As it turns out, the two winning entries sported similar forms for very different functions.
The team consisting of students Lane Smith, Nathan Sharpes, and Ricardo Cruz was awarded for its computer mouse shell. The
team spearheaded by Courtney Tamaro, Roshelle Wijeratne, and Nicole Norris
was recognized for its work developing custom protective athletic cups.
As presented by the mouse team, “With the increased amount of computer-based work, the amount of fatigue related to hand injuries
has also increased . . . Traditional manufacturing methods and current 3D scanning technologies limit the level of achievable customization.” Their solution used “a computer vision algorithm and additive manufacturing to create a custom mouse shell based on the user’s hand dimensions.” The product would be based on a smartphone app that translates a photo of the user’s hand into CAD model.
With no personal experience to go on, the women who developed the protective athletic cups interviewed more than 80 male athletes
who said cups are uncomfortable, lack sizing options, and impede performance. The team developed a 3D printed solution that offered customization of not only size but also venting, color, and personalization.
Both products need to exhibit a ,desired durability, whether ,in defense of direct impact or repeated use. As cited by the teams, Amphora offers the toughness required for truly functional products.
Shaping new markets
“The future of additive manufacturing looks bright, especially because it’s going to be advanced by the kind of students we see at Virginia Tech,” said Alex Dudal, market development manager at Eastman and a judge at the VT challenge. He continued, “They all have a keen understanding of the design, engineering, and materials necessary to make 3D printing viable.”
According to Dudal, what impressed the judges about the winners was their thoroughness in trying to develop not just a design, but a business model as well.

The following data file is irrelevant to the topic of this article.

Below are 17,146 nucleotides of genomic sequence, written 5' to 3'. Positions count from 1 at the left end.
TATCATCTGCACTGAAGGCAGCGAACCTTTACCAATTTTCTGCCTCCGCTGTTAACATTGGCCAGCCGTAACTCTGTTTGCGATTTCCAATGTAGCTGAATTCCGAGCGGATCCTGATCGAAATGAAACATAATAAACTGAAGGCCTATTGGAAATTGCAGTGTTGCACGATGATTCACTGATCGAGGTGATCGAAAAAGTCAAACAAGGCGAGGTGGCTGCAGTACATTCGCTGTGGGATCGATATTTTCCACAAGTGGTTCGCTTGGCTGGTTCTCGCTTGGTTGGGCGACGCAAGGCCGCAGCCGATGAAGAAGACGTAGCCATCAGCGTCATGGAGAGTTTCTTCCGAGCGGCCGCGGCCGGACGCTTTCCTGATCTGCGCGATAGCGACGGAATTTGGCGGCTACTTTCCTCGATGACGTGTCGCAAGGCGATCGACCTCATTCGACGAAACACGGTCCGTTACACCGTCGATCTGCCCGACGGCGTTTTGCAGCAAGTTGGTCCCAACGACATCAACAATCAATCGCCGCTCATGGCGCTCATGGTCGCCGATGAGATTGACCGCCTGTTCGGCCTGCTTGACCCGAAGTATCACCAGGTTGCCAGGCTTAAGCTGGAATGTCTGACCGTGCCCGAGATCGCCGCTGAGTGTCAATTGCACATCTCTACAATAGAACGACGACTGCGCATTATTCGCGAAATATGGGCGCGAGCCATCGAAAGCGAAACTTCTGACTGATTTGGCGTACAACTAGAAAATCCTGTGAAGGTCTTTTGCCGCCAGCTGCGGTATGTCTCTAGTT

“In a short amount of time, they identified opportunities, researched customizable solutions, crafted elegant, yet functional designs, determined costs, and tested their prototypes,” said Dudal. “It’s exciting to introduce a material like Amphora to aspiring designers and engineers like those we met in Blacksburg.”
”The significance of this project is the fact that the material properties drove the design process. The first question became what would these material properties be useful for? This helped narrow the field of possible 3D printing applications,” added Kennedy. “Efforts like the EIL Amphora Challenge enable students to push the boundaries of possible use for 3D printing technology while at the same time teaching them that the materials you use to bring your materials to life do indeed matter.”
“I think the overall takeaway of this challenge for the students is the realization that Industrial Design (ID) can fundamentally change this century from an endeavor of mass production back to the arena of craft and repair. Some have called this shift ‘digital craftsmanship.’ ID will enter the arena of one-off production and repair by virtue of the capabilities of 3D printing. One needs to look no further to see the kinds of things being produced as a result of this challenge to see how ID in the 21st century can become known for "Individualized Design" not
just "Industrial Design."